Assault on Independent Press in Iran Intensifies
New York, July 28, 1999 (Human Rights Watch -- The assault by Iranian
authorities against publishers and editors associated with the country's
independent press has become wider and more intense in recent days. On
July 25, the Special Court for the Clergy convicted Hojatoleslam Seyyid
Mohamed Musavi-Khoeiniha, publisher of the daily newspaper Salam, on charges
of misinforming the public.
Kazem Shukri, an editor of Sobh-e Emrouz, remains in incommunicado detention
since July 20 without a hearing or an opportunity to post bail. Journalists
and editors in Iran have told Human Rights Watch that legal proceedings
are being prepared against two other reformist newspapers, Khordad and
Neshat, apparently in an effort to silence them.
"Kazem Shukri should be released immediately. No one should be
imprisoned solely for exercising their right to free expression,"
said Hanny Megally, executive director of the Middle East and North Africa
division of Human Rights Watch. Megally also called on Iran's leaders
to end the ban of Salam, and described the effort as "a blatant attempt
to gag Iran's vibrant independent press."
The conviction of Hojatoleslam Musavi-Koeiniha, a member of the clergy
and a proponent of political reform and freedom of the press, follows the
July 7 order by the Special Court for the Clergy shutting down the Salam
following the daily's publication of a government memorandum dealing with
plans to suppress those publications favoring political reform. The memorandum
named several members of the parliament as linked with the planned campaign
against the press. Hojatoleslam Musavi-Koeiniha was convicted on July
25 by the same Special Court on charges of defaming a government official,
publishing insulting language, and misinforming the public. The ban against
Salam is indefinite and remains in force.
The Special Court's banning of Salam on July 7 helped to set in motion
several days of large-scale student protests in Tehran and other major
cities. The other contributing factor, also on July 7, was the first passage
in the parliament, known as the Majlis, of draft legislation to increase
the powers of the government-controlled Press Supervisory Board. This
would change its composition to make it more conservative, authorize the
prosecution of writers and journalists as well as publishers and editors,
and authorize prosecutions in Revolutionary Courts for alleged offenses
in print. Pending final passage of this legislation, government opponents
of political reform have been using the Special Court for the Clergy to
attack independent journalists and suppress reformist publications, many
of which are run by reform-minded clergy.
The Special Court for the Clergy reports directly to the Supreme Leader,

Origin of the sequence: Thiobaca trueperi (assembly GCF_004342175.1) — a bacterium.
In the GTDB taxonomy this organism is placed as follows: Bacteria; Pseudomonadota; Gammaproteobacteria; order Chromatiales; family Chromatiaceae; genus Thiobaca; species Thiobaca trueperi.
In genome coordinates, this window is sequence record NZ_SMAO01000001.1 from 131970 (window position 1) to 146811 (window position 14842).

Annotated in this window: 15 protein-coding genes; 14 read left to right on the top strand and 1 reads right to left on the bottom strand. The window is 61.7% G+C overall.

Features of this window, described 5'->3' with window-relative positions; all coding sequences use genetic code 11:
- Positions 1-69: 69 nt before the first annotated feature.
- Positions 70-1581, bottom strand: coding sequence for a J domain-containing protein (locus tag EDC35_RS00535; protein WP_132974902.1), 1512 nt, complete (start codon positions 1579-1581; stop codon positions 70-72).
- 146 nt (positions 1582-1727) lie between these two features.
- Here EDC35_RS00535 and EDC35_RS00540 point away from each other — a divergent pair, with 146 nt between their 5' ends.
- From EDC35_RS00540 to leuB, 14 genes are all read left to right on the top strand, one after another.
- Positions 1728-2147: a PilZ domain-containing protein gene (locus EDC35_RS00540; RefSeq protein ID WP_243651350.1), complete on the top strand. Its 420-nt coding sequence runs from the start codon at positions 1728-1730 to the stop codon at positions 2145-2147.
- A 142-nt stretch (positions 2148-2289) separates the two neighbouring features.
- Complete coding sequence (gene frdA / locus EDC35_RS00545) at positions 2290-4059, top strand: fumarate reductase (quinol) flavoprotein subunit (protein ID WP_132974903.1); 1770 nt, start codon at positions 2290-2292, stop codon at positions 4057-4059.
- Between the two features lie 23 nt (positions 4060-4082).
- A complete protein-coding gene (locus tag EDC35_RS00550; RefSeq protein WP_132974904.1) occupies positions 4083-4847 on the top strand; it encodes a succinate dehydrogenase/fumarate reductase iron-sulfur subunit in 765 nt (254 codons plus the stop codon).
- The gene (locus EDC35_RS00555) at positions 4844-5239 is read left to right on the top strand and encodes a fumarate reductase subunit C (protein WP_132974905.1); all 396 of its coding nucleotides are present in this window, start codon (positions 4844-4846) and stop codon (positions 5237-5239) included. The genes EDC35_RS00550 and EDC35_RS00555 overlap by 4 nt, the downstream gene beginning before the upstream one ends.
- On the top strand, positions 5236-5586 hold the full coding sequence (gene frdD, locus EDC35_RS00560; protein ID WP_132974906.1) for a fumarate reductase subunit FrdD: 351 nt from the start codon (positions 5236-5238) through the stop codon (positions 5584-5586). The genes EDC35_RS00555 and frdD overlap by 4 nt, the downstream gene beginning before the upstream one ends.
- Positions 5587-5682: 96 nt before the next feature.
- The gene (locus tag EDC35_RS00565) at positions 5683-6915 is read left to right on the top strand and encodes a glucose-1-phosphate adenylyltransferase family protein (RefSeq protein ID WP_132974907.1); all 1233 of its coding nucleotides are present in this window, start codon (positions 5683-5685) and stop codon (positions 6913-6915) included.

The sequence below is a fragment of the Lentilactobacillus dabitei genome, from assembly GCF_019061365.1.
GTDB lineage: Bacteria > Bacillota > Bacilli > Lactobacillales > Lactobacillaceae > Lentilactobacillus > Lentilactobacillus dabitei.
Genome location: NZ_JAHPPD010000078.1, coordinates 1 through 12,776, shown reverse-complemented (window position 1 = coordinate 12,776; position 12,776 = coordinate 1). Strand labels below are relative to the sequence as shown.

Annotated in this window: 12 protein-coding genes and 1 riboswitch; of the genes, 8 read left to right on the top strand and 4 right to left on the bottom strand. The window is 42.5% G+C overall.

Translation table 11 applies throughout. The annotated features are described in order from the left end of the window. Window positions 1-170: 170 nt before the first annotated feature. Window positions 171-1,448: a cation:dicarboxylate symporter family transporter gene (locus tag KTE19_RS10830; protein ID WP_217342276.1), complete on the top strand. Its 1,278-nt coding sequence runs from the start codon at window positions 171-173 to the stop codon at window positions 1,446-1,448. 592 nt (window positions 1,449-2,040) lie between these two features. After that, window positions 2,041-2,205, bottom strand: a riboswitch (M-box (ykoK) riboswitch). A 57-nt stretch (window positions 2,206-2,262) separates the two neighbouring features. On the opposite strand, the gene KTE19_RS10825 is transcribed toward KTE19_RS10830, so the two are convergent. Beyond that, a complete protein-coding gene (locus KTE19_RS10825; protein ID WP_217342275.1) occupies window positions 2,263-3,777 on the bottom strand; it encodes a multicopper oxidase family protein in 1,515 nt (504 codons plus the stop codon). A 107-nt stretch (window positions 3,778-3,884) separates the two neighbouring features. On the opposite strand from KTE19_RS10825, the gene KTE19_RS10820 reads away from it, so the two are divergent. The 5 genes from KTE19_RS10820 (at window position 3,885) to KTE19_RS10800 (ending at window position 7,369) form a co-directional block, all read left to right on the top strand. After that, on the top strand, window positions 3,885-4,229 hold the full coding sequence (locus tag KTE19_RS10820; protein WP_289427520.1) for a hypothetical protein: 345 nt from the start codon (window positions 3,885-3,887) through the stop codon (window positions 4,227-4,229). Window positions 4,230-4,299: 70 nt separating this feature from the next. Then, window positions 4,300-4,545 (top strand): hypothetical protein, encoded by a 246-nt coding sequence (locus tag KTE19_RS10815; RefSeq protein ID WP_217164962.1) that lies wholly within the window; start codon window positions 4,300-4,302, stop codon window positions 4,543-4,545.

Ayatollah Ali Khamenei. Although much of the proceedings of the one-day
trial before the normally secretive court were broadcast on national television,
and Hojatoleslam Musavi-Koeiniha spoke in his own defense, the procedures
of the court fell far short of international standards, in particular the
right to be tried before an independent and impartial judicial body. In
this case, among the jury of eight appointed by the judge were several
prominent anti-reform officials, including Hojatoleslam Hoseinian, director-general
of the Islamic Propagation Society.
Hoseinian is known to be a close associate of Saeed Emami, the former
Information Ministry official who authored the memorandum published by
Salam and whom the government has identified as responsible for the assassinations
of at least five independent writers and political personalities in late
1998. Kazem Shukri, editor of the center feature pages of Sobh-e Emrouz,
another reformist daily, has been detained since July 20 following publication
of an article which, according to the Tehran public prosecutor, distorted
and insulted Islam. He has not been granted a hearing before a judge or
permitted the opportunity to post bail.
The paper's managing editor, Saeed Hajjarian, was also summoned and
questioned but released on bail. The Press Affairs department of the Ministry
of Culture and Islamic Guidance issued a statement on July 21 declaring
that Shukri's detention and interrogation were "unprecedented"
and in violation of the country's press law. Independent Iranian journalists
have told Human Rights Watch that Shukri is being pressured to implicate
others in the publication of an article which the Tehran Public Prosecutor
contends was offensive to Islam. The Islamic Republic News Agency (IRNA),
citing the legal office of the judiciary, reported on July 21 that writers
as well as editors "can also be prosecuted for the criminal content
of their articles."
The independent print media have become increasingly central in Iranian
political life, and are an important forum for debate about the future
direction of the Islamic Republic. In the absence of legally recognized
opposition political parties, independent newspapers play a vital role
in presenting alternative viewpoints and promoting greater respect for
basic human rights in the country. Iranian journalists have told Human
Rights Watch that two other reformist dailies, Khordad and Neshat, will
also face legal proceedings designed to silence them. The apparent aim
of those behind the crackdown is to suppress the independent press as much
as possible in advance of parliamentary elections scheduled for next February.